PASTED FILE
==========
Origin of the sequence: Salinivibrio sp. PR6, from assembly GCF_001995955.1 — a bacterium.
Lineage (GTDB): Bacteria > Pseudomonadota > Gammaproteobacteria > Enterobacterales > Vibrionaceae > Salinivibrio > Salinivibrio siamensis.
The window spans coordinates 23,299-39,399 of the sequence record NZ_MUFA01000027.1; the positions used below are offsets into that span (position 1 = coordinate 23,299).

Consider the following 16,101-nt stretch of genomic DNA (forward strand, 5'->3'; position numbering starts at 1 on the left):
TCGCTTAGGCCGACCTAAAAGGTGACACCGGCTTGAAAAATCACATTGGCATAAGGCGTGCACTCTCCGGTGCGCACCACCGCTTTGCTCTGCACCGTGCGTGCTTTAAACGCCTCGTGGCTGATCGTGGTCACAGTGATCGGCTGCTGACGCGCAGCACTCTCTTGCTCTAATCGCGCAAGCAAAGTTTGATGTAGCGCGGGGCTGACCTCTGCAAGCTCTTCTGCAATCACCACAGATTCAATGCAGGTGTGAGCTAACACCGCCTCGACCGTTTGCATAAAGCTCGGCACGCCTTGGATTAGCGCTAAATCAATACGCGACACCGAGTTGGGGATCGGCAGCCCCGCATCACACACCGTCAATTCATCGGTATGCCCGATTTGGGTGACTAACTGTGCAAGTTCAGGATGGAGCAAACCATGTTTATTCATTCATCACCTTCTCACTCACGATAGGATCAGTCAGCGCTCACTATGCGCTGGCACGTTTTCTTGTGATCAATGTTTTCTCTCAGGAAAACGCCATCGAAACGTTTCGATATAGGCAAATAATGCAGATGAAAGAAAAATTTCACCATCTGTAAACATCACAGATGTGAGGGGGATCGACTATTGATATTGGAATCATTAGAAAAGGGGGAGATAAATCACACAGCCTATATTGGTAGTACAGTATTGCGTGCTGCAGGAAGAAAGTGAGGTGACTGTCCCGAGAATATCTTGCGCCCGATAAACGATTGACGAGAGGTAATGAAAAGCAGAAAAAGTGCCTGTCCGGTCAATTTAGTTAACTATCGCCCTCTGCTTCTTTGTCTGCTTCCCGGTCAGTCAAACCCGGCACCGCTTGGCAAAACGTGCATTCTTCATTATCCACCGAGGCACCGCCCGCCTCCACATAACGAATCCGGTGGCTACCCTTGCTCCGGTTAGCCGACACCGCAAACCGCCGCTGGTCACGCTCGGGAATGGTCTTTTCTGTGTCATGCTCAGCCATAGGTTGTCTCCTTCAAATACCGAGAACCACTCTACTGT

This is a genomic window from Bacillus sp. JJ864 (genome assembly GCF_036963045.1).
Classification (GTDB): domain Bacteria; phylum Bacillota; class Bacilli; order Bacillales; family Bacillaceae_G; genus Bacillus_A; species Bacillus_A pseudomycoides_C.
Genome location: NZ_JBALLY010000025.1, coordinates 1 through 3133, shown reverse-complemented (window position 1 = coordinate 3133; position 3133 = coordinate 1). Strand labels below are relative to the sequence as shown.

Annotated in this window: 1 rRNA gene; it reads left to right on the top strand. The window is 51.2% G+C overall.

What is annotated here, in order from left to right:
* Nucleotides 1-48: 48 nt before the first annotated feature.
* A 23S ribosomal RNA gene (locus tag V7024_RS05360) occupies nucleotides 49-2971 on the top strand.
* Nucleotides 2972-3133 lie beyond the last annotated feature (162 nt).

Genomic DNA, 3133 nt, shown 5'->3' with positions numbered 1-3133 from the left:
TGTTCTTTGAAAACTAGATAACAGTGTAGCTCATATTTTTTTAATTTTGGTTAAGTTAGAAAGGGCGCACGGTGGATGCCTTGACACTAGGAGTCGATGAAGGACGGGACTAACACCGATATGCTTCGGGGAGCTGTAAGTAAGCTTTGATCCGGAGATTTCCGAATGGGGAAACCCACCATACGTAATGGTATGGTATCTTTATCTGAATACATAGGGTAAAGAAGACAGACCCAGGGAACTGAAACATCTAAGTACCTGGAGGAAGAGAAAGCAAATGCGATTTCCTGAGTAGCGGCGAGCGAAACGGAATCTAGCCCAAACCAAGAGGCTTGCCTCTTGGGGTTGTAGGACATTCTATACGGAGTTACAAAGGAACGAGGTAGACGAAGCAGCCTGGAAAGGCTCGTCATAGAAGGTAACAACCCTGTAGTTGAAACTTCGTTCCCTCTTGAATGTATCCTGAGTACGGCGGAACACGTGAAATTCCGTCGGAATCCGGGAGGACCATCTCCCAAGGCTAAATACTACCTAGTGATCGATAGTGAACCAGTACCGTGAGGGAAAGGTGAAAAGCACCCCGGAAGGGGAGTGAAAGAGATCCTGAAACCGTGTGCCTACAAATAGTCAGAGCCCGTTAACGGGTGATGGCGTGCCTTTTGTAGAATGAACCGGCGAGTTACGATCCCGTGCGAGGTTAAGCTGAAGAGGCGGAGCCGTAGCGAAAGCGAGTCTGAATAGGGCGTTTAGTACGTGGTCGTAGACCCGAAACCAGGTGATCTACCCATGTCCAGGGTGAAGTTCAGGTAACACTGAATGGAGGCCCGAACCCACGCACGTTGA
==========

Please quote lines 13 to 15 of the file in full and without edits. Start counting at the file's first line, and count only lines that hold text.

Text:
* Nucleotides 2972-3133 lie beyond the last annotated feature (162 nt).

Genomic DNA, 3133 nt, shown 5'->3' with positions numbered 1-3133 from the left:
TGTTCTTTGAAAACTAGATAACAGTGTAGCTCATATTTTTTTAATTTTGGTTAAGTTAGAAAGGGCGCACGGTGGATGCCTTGACACTAGGAGTCGATGAAGGACGGGACTAACACCGATATGCTTCGGGGAGCTGTAAGTAAGCTTTGATCCGGAGATTTCCGAATGGGGAAACCCACCATACGTAATGGTATGGTATCTTTATCTGAATACATAGGGTAAAGAAGACAGACCCAGGGAACTGAAACATCTAAGTACCTGGAGGAAGAGAAAGCAAATGCGATTTCCTGAGTAGCGGCGAGCGAAACGGAATCTAGCCCAAACCAAGAGGCTTGCCTCTTGGGGTTGTAGGACATTCTATACGGAGTTACAAAGGAACGAGGTAGACGAAGCAGCCTGGAAAGGCTCGTCATAGAAGGTAACAACCCTGTAGTTGAAACTTCGTTCCCTCTTGAATGTATCCTGAGTACGGCGGAACACGTGAAATTCCGTCGGAATCCGGGAGGACCATCTCCCAAGGCTAAATACTACCTAGTGATCGATAGTGAACCAGTACCGTGAGGGAAAGGTGAAAAGCACCCCGGAAGGGGAGTGAAAGAGATCCTGAAACCGTGTGCCTACAAATAGTCAGAGCCCGTTAACGGGTGATGGCGTGCCTTTTGTAGAATGAACCGGCGAGTTACGATCCCGTGCGAGGTTAAGCTGAAGAGGCGGAGCCGTAGCGAAAGCGAGTCTGAATAGGGCGTTTAGTACGTGGTCGTAGACCCGAAACCAGGTGATCTACCCATGTCCAGGGTGAAGTTCAGGTAACACTGAATGGAGGCCCGAACCCACGCACGTTGA